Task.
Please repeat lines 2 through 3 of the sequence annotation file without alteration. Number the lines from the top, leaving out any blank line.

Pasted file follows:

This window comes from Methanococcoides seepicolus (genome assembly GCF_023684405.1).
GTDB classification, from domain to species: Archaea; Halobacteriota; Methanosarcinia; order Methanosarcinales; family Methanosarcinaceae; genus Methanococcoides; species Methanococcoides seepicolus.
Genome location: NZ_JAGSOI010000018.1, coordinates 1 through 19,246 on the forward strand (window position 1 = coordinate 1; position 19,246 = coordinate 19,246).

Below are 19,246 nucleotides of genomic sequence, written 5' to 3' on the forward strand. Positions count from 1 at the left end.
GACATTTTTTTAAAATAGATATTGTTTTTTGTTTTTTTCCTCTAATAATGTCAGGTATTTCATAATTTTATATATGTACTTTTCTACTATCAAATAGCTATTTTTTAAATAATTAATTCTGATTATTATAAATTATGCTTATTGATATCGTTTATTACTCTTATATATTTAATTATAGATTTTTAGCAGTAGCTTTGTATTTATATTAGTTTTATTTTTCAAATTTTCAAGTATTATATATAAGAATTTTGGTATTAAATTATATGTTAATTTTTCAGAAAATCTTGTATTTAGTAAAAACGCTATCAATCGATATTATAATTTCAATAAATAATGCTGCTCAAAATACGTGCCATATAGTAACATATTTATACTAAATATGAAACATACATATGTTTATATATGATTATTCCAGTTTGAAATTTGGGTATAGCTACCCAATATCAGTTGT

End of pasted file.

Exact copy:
GTDB classification, from domain to species: Archaea; Halobacteriota; Methanosarcinia; order Methanosarcinales; family Methanosarcinaceae; genus Methanococcoides; species Methanococcoides seepicolus.
Genome location: NZ_JAGSOI010000018.1, coordinates 1 through 19,246 on the forward strand (window position 1 = coordinate 1; position 19,246 = coordinate 19,246).